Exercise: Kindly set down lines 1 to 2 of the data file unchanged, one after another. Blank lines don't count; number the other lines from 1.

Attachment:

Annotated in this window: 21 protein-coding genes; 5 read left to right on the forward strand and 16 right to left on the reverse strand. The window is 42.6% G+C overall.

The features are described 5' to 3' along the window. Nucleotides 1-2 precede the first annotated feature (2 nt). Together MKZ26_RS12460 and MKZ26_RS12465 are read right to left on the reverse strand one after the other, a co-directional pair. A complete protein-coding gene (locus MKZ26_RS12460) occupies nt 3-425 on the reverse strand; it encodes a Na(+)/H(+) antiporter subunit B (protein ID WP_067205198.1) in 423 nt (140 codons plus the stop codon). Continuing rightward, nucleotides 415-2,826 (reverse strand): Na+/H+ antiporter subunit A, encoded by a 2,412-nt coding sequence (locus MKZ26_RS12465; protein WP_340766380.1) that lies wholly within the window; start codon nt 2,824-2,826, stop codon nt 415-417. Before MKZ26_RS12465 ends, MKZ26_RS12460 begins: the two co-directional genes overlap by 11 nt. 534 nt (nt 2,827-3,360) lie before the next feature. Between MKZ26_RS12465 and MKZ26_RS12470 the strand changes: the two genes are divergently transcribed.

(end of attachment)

Annotated in this window: 21 protein-coding genes; 5 read left to right on the forward strand and 16 right to left on the reverse strand. The window is 42.6% G+C overall.

The features are described 5' to 3' along the window. Nucleotides 1-2 precede the first annotated feature (2 nt). Together MKZ26_RS12460 and MKZ26_RS12465 are read right to left on the reverse strand one after the other, a co-directional pair. A complete protein-coding gene (locus MKZ26_RS12460) occupies nt 3-425 on the reverse strand; it encodes a Na(+)/H(+) antiporter subunit B (protein ID WP_067205198.1) in 423 nt (140 codons plus the stop codon). Continuing rightward, nucleotides 415-2,826 (reverse strand): Na+/H+ antiporter subunit A, encoded by a 2,412-nt coding sequence (locus MKZ26_RS12465; protein WP_340766380.1) that lies wholly within the window; start codon nt 2,824-2,826, stop codon nt 415-417. Before MKZ26_RS12465 ends, MKZ26_RS12460 begins: the two co-directional genes overlap by 11 nt. 534 nt (nt 2,827-3,360) lie before the next feature. Between MKZ26_RS12465 and MKZ26_RS12470 the strand changes: the two genes are divergently transcribed.